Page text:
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FOIA Lawsuit: The FBI's Investigation of a Crooked NBA Referee

Update: Here is some coverage of the lawsuit in the New York Post: https://nypost.com/2017/05/07/bobby-vs-company-sues-for-fbi-records-of-ex-nba-referee/

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Today I filed a lawsuit against the FBI on behalf of my client Makuhari Media.

Makuhari Media, headed by filmmaker Andrew Muscato (@ajmuscato) and former MLB manager Bobby Valentine, is a film production company whose sports documentaries have been viewed by millions worldwide (site). Their previous documentary "Schooled: The Price of College Sports" has been credited with spurring a movement among college athletes to organize against the NCAA's exploitative amateurism rules and their documentary "Doped: The Dirty Side of Sports" revealed corruption among anti-doping authorities in the United States and abroad.

The subject of the lawsuit is a 2007 illegal gambling scandal involving an NBA referee who was revealed to be betting on games. The referee in question, Tim Donaghy, almost single-handedly destroyed the credibility of the NBA.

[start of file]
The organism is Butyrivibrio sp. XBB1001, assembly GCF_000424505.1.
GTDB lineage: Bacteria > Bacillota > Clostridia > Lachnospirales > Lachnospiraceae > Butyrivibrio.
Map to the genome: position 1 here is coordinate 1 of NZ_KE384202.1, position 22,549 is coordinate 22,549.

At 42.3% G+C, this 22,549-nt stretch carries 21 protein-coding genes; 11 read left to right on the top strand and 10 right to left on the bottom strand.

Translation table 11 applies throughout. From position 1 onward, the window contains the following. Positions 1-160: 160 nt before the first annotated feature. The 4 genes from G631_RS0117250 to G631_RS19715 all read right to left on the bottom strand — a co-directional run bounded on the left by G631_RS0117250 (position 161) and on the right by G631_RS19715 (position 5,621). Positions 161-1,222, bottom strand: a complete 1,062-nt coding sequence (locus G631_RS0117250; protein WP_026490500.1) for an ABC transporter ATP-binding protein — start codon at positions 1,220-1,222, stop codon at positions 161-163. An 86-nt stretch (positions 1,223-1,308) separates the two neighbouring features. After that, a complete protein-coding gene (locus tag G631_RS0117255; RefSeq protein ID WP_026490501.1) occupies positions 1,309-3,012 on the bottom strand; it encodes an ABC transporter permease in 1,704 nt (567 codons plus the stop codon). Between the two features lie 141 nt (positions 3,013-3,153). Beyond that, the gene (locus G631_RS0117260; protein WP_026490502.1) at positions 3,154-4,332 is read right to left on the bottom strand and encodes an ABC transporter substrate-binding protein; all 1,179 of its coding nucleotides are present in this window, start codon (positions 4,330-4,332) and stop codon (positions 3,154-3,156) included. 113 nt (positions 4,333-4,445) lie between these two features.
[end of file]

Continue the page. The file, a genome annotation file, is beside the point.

Prior to accepting a plea deal, Donaghy made a number of outrageous claims about the NBA, alleging significant corruption among league officials. While it was never conclusively established whether Donaghy - or other referees - directly manipulated outcomes, Donaghy was involved in several infamous games in which officiating was widely criticized (including a controversial playoff series he officiated only a month before the FBI informed then-NBA Commissioner David Stern of their investigation). 

Unfortunately, due to his plea deal, Donaghy's claims were never publicly evaluated, although one of the agents in charge of his case, Philip Scala, vouched for his credibility.

In light of recent developments in sports wagering law (and the announcement of two pro sports teams relocating to Las Vegas), Makuhari was interested in revisiting the Donaghy scandal to determine just how susceptible to corruption the major sports leagues are. Seeking to resolve the major questions left unanswered by the FBI investigation, Makuhari submitted a FOIA request for Donaghy's file. In a typical display of agency shamelessness, the FBI insisted that they obtain a privacy waiver from Donaghy himself.

While it's touching that the FBI is concerned for the privacy of a man they put behind bars for 15 months, and who wrote an autobiography telling his side of the story, that excuse won't likely hold up in federal court. 

The case is Makuhari Media v. FBI, 1:17-cv-3081 in the Southern District of New York. Watch this space for updates (Update: the case has been moved to the Eastern District and is now captioned 1:17-cv-05363-RJD-RML).

 

Daniel NovackFOIA, FBIComment